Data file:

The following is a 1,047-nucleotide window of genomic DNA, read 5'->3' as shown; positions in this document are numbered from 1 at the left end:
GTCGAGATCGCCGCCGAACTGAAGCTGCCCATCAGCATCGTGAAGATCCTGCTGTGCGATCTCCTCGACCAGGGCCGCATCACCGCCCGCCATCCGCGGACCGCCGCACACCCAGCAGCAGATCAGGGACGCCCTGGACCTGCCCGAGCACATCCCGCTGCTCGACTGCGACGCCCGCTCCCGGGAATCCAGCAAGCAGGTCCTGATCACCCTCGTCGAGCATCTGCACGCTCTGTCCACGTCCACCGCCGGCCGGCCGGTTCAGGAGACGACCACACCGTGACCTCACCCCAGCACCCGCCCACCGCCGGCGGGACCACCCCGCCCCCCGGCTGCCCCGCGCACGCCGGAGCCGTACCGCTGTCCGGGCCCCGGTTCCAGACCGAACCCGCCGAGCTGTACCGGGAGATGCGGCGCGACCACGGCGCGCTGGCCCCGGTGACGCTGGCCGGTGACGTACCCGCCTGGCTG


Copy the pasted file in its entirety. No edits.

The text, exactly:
The following is a 1,047-nucleotide window of genomic DNA, read 5'->3' as shown; positions in this document are numbered from 1 at the left end:
GTCGAGATCGCCGCCGAACTGAAGCTGCCCATCAGCATCGTGAAGATCCTGCTGTGCGATCTCCTCGACCAGGGCCGCATCACCGCCCGCCATCCGCGGACCGCCGCACACCCAGCAGCAGATCAGGGACGCCCTGGACCTGCCCGAGCACATCCCGCTGCTCGACTGCGACGCCCGCTCCCGGGAATCCAGCAAGCAGGTCCTGATCACCCTCGTCGAGCATCTGCACGCTCTGTCCACGTCCACCGCCGGCCGGCCGGTTCAGGAGACGACCACACCGTGACCTCACCCCAGCACCCGCCCACCGCCGGCGGGACCACCCCGCCCCCCGGCTGCCCCGCGCACGCCGGAGCCGTACCGCTGTCCGGGCCCCGGTTCCAGACCGAACCCGCCGAGCTGTACCGGGAGATGCGGCGCGACCACGGCGCGCTGGCCCCGGTGACGCTGGCCGGTGACGTACCCGCCTGGCTG